I have long adored the fact that compassion in both Hebrew and Greek has a bodily significance. The Hebrew word for compassion is rachuwm, taken from the root word rechem, which means “womb”. When I became aware of the connection between womb and compassion, I felt I had encountered something of the structure of God’s first language. This is the God who feels for us in her womb. Equally, the ancient Greek for “guts” is splagchnizomai. One of its implications is “being moved to one’s bowels”, which itself means “moved to compassion”; for, in classical culture, the bowels were the seat of compassion and pity.
These etymological connections underline how in baptism, as we are born again in Christ, we encounter the compassion of God who feels for us in her womb. They underline how, in eucharist, we are sustained and renewed as we take God into our guts. To be members of the Body of Christ means that we are people of compassion — of gut and of womb.
THE life of compassion to which God invites us is a costly, embodied one. It is never simply an idea, or reducible to good intentions. It entails coming to terms with the violence and cruelty seemingly sealed into our species’ DNA, as well as being prepared to live in resistance to such violence.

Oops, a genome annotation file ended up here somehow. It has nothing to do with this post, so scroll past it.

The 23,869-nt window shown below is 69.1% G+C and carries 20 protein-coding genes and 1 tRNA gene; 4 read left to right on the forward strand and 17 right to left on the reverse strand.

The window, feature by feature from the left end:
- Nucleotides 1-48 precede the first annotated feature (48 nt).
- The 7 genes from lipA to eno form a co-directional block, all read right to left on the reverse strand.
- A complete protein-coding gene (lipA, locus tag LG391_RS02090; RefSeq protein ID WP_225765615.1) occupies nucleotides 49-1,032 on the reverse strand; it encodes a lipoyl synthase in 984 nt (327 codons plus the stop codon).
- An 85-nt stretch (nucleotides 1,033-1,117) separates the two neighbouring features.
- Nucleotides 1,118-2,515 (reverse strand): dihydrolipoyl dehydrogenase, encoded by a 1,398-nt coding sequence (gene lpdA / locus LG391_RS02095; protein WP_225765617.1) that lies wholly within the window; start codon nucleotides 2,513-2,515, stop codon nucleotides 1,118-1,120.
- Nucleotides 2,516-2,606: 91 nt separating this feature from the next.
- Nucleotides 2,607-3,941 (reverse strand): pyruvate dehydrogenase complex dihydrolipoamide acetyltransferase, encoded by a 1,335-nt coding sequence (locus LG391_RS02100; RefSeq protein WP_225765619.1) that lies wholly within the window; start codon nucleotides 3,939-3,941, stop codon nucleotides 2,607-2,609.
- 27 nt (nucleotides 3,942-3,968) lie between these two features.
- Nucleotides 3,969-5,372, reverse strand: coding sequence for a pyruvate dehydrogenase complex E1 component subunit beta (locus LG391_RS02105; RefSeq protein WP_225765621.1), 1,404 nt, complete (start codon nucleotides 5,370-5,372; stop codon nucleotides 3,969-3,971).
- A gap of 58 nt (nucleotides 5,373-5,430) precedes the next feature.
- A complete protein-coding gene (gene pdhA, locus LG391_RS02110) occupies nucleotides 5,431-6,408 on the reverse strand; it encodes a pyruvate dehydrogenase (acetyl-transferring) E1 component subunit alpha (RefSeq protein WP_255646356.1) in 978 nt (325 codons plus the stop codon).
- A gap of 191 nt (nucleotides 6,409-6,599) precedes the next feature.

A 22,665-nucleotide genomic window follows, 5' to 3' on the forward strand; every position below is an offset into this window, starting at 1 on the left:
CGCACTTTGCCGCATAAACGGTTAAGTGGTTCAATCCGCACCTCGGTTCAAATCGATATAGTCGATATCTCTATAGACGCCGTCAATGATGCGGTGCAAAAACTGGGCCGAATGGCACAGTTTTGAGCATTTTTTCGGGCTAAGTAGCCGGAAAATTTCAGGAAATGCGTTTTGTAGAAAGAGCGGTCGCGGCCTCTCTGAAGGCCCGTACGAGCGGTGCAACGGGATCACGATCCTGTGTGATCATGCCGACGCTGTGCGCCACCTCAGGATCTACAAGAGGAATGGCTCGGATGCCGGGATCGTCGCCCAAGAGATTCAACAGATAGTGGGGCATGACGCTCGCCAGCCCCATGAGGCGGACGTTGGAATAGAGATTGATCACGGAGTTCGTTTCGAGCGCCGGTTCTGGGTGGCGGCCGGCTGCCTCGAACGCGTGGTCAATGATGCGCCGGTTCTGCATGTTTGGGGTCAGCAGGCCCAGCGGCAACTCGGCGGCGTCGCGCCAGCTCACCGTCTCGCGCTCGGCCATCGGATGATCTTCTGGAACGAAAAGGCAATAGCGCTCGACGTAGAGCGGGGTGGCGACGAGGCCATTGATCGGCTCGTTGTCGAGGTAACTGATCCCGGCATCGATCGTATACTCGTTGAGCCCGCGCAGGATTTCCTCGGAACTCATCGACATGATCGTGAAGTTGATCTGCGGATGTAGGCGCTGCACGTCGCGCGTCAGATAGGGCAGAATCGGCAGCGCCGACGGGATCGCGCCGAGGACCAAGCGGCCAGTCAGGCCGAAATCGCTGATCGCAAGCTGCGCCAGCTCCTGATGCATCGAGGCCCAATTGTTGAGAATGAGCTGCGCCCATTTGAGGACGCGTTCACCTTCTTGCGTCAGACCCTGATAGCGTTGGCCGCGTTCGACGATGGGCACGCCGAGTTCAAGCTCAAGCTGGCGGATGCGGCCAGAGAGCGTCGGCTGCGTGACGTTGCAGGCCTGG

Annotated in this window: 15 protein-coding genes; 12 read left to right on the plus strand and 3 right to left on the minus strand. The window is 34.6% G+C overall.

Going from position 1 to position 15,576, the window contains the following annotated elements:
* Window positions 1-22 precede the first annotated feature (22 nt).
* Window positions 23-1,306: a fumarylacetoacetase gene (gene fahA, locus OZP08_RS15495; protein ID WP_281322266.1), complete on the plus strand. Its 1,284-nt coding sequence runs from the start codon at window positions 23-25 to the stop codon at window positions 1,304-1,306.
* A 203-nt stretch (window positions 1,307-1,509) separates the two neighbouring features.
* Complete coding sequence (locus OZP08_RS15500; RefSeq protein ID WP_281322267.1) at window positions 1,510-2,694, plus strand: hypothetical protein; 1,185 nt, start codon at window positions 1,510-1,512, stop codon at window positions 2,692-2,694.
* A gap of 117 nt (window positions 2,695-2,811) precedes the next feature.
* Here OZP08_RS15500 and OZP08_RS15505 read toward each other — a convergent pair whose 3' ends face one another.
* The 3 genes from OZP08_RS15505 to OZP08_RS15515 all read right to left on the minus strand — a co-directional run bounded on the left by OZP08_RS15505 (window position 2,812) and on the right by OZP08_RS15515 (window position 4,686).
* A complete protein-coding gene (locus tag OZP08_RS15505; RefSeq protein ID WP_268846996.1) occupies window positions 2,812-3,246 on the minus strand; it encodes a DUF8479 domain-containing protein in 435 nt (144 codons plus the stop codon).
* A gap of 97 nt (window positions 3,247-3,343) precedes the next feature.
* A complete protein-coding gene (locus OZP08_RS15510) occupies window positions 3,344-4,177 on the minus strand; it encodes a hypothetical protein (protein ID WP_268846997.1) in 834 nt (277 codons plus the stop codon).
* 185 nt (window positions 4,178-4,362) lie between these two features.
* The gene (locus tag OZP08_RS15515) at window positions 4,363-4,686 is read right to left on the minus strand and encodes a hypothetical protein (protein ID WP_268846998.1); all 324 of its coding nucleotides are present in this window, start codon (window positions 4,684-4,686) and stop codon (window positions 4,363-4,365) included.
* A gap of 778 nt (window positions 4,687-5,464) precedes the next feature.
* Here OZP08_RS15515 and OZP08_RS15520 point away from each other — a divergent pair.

The life of compassion entails daring to be caught up in this world without simply being crushed by it. The novelist Milan Kundera suggests that “there is nothing heavier than compassion. Not even one’s own pain weighs so heavy as the pain one feels with someone, for someone, a pain intensified by the imagination and prolonged by a hundred echoes.”
To live the life of compassion is a costly vocation. Jesus Christ shows us that. When I feel that such a vocation is too much for my frail flesh, I remember that Christ shows me otherwise. To become more compassionate is to become more human, and, therefore, more divine. In my own power, that is unfeasible; in Christ, however, nothing is impossible.
Canon Rachel Mann is Rector of St Nicholas’s, Burnage, and a Visiting Fellow of Manchester Met University.